Drawing, painting, sculpture?

Recently I heard another conversation that reminded me of the problem of identifying an artwork as  a “drawing”, a “painting”, or a “sculpture.” An example of this categorization challenge is this work in the “sculpture” collection of the Portland Art Museum:

1976 Eskimo Curlew mixed media on aluminium

Frank Stella (American, born 1936), Eskimo Curlew, 1976, litho crayon, etching, lacquer, ink, glass, acrylic paint, and oil stick on aluminum, Museum Purchase: Funds provided by Mr. and Mrs. Howard Vollum, © artist or other rights holder, 79.36

For PAM, with the need to decide on a category, it seems the expression of the third dimension is what moves this wall-bound work to “sculpture.” But, for me, this work, at this stage of Stella’s career, is so bound to working with painting ideas that it is essentially a “painting.” Later on Stella moves on to works that completely leave the wall and are first and foremost “sculpture.”

In his best known works Morris Louis expressed the fluidity of paint and celebrated color as in this work from his so called “veils.”

1958 Tet magna on canvas 241.3 x 388.6 cm

Morris Louis (American, 1912–1962), Tet , 1958 magna acrylic on canvas 241.3 x 388.6 cm

These works evolved into more direct expression of color in the “unfurleds.”


Morris Louis (American, 1912–1962), Alpha–Pi, 1960  Acrylic on canvas; 102 1/2 x 177 in., Arthur Hoppock Hearn Fund, 1967 (67.232), Metropolitan Museum of Art

I remember how surprising it was to me when in some film either Kenneth Noland or Clement Greenberg (I don’t remember which and maybe it was someone else) said that in the  “unfurleds” Louis “showed that he could draw.” It occurred to me then that “drawing’ could be found in places I hadn’t thought about before. In the Louis, some aspects of drawing become expressed in an important way—composition and line—and I suppose those were the aspects that showed that Louis “could draw.” However, Louis was “drawing” in what still is essentially a “painting,” not a  big colored drawing. But, I’m splitting art hairs.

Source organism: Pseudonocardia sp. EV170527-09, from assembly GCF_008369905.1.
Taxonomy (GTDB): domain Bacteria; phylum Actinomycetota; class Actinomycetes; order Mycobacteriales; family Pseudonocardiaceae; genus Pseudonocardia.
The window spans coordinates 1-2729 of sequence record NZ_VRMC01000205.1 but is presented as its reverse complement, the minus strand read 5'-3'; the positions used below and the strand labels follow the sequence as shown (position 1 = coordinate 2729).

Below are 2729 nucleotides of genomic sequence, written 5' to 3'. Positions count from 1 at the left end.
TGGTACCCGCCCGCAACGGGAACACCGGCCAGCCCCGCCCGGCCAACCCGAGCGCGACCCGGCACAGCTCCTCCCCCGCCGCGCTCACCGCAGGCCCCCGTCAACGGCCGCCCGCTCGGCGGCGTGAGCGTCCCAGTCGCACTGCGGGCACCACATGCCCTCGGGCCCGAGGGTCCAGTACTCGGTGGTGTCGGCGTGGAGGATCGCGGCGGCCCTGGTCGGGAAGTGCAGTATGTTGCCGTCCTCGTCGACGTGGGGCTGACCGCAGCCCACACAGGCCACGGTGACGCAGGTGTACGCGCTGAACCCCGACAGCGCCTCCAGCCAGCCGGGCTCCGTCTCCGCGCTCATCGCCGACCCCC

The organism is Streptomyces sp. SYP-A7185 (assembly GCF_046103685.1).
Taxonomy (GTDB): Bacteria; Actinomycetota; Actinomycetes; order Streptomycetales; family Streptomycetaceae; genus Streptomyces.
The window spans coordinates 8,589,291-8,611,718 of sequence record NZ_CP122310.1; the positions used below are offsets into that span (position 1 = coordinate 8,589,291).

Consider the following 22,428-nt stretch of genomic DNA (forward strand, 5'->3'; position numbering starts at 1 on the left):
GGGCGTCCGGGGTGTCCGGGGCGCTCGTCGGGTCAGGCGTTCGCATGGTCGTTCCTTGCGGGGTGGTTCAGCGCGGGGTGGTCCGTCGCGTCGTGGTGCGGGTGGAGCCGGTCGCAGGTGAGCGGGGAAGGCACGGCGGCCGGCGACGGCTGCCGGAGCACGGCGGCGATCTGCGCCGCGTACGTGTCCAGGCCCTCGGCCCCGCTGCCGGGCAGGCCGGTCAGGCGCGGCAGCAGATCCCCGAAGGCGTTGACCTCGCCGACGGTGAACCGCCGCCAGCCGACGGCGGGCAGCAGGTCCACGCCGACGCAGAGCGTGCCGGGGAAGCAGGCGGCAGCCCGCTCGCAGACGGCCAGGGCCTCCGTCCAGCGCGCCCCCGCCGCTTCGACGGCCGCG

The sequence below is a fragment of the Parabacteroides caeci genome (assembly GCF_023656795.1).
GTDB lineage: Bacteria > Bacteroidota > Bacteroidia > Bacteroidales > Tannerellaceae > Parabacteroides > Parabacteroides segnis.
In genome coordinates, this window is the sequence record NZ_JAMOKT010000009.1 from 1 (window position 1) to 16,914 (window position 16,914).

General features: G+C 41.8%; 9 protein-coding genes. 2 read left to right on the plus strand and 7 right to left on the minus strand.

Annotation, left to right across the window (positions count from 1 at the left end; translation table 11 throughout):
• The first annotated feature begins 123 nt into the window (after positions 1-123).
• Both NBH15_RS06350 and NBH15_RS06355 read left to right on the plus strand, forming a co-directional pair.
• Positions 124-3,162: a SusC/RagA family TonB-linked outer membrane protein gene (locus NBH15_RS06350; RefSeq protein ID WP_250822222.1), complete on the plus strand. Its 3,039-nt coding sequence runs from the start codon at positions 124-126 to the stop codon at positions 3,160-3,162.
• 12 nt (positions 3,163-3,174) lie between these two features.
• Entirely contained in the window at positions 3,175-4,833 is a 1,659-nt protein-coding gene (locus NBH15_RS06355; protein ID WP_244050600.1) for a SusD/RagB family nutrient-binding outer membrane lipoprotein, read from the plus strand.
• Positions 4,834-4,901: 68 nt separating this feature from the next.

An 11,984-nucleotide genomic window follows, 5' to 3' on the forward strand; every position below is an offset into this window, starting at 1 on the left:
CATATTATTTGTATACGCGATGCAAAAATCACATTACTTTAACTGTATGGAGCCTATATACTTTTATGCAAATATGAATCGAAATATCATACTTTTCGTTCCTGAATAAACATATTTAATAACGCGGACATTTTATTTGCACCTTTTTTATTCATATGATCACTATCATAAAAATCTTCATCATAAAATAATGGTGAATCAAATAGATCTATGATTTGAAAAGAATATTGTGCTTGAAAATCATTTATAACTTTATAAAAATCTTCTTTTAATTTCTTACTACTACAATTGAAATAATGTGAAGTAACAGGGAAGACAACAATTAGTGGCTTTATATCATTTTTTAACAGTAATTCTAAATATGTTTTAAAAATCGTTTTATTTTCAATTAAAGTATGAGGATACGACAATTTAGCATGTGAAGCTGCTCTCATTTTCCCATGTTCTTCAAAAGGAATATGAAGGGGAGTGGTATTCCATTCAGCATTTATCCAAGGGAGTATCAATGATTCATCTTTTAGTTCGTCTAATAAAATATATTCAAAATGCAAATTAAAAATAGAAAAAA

Since then I’ve come to the idea that we do not have hard and fast guidelines for deciding whether something is a drawing, painting or sculpture, but that there are attributes that belong to these categories (I might be forgetting some attribute here and there):


  •       Composition (the fundamental arrangement of whatever we think the “parts” are)
  •       Line
  •       Shape
  •       Value (issues of light and dark)


  •       Color
  •       Surface quality
  •       Viscosity (so oozing glue in a collage could be a “painterly” aspect)
  •       Texture


  •       Third dimension
  •       Form (including holes)
  •       Volume
  •       Mass
  •       Materiality (e.g. metal vs. ceramic)
  •       Connections (that would make the addition of materials in a collage a “sculptural” aspect)

And in many contemporary works there are architectural issues:


  •       Shelter
  •       Space that can be occupied

So, when we categorize a work as a drawing, a painting, or a sculpture, we are deciding what set of attributes is most important.

A drawing could be made with paint. A painting can be made with ink.

As has been pointed out many times, David Smith made “drawings in space” in steel.


David Smith, Hudson River Landscape, 1951. Welded painted steel and stainless steel, 49 15/16 × 73 3/4 × 16 9/16 in. (126.8 × 187.3 × 42.1 cm). Whitney Museum of American Art, New York; purchase 54.14

But we think of them as sculptures because of the importance of the third dimension, form (including holes), volume, mass (we can tell it is heavy), materiality and connections. More important, for the purpose of categorization, than the beautiful lines.